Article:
Monitor serum electrolytes (K, Cl, Na), bicarbonate, serum creatinine and CBC every 4 mth; urinary citrate and/or urinary pH at initiation or dose change and every 4 mth; periodically ECG.
Symptoms: Hyperkalaemia manifested by increased serum K concentration and ECG changes; late manifestations include muscle paralysis and CV collapse from cardiac arrest. Management: Eliminate medications containing K, agents w/ K sparing properties (e.g. K-sparing diuretics, ACE inhibitors, NSAIDs) and food w/ high K content (e.g. almonds, beans, milk, salmon). May give IV Ca gluconate if the patient is at no risk or low risk of developing digitalis toxicity. Administer IV dextrose 10% containing 10-20 U of crystalline insulin per 1,000 mL at a rate of 300-500 mL/hr. Acidosis may be corrected w/ IV Na bicarbonate. May perform haemodialysis or peritoneal dialysis.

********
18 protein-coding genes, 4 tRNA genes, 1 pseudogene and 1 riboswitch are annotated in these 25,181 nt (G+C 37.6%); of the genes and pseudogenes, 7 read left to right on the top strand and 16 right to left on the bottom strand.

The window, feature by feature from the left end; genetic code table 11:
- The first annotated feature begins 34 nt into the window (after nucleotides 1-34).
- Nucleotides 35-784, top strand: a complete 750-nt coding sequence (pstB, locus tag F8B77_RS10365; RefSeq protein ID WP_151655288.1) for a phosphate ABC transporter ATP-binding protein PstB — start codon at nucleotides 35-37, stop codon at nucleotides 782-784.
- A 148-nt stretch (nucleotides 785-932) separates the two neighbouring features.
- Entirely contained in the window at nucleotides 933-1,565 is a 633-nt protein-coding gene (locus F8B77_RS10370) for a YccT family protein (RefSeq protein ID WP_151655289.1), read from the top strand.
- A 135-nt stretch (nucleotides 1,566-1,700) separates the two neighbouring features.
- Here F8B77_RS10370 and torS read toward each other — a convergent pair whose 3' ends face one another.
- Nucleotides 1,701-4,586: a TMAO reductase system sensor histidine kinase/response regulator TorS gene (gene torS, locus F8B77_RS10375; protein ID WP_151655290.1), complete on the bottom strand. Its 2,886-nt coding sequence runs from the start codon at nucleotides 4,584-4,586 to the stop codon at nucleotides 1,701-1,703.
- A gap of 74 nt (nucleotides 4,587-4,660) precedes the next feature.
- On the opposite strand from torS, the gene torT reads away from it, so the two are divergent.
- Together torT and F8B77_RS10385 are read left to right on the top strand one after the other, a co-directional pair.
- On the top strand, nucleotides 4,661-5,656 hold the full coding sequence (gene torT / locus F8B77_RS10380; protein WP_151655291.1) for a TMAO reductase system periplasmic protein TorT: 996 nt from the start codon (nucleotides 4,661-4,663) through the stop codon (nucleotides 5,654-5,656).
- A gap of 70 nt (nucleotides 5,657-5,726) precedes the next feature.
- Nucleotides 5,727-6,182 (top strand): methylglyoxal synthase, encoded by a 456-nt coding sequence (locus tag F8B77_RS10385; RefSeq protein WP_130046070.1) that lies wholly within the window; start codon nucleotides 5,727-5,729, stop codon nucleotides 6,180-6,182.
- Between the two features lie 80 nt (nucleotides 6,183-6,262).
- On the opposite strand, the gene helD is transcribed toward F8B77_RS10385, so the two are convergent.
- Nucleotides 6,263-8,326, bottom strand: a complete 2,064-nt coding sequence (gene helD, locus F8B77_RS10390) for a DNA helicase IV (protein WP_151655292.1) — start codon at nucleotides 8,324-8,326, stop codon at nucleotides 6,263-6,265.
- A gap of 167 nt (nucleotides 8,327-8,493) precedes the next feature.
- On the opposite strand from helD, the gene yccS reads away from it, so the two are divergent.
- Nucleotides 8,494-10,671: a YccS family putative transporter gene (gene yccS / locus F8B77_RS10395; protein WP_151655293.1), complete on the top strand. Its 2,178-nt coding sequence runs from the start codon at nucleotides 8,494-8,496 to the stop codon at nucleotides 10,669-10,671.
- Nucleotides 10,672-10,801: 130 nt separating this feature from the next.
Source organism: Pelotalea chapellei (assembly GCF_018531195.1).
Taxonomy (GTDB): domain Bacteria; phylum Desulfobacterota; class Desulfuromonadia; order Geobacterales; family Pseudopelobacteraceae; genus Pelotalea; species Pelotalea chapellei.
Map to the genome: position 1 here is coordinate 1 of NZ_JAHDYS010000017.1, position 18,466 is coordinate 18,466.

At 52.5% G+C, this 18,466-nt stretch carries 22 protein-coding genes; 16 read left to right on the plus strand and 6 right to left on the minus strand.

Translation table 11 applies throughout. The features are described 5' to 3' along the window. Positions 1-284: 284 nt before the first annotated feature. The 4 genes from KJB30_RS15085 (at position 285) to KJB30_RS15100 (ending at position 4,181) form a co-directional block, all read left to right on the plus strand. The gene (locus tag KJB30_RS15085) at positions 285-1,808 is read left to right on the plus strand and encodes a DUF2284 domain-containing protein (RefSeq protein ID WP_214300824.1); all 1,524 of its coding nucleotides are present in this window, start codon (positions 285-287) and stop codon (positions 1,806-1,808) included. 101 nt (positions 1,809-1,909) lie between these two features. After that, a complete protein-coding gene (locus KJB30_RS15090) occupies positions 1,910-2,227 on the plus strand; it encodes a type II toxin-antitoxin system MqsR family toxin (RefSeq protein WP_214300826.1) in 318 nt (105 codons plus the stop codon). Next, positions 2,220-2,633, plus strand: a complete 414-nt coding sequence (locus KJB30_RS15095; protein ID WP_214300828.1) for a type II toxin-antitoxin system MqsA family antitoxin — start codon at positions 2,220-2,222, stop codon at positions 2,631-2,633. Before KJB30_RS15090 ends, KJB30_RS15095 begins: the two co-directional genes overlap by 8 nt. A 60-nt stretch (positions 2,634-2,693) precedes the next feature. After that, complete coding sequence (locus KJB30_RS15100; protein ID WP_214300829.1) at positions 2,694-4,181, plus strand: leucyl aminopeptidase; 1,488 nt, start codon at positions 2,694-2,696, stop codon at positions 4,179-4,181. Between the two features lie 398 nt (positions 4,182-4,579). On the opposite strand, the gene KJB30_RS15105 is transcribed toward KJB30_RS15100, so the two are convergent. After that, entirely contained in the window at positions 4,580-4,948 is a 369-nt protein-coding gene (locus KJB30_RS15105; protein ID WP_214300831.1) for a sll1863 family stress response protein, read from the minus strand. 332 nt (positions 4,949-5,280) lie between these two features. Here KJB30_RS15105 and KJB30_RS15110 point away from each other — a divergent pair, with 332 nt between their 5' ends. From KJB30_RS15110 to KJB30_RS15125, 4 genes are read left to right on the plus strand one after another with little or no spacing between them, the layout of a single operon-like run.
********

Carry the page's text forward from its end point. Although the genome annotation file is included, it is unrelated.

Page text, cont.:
Risk of severe hyperkalaemia w/ K-sparing diuretics. Increased incidence of GI irritation w/ drugs that slow GI transit time (e.g. anticholinergics).
Description: Potassium citrate is metabolised to bicarbonate, producing an alkaline load which in turn increases urinary pH and raises urinary citrate by augmenting citrate clearance w/o altering ultrafilterable serum citrate. Pharmacokinetics: Metabolism: Metabolised hepatically to bicarbonate.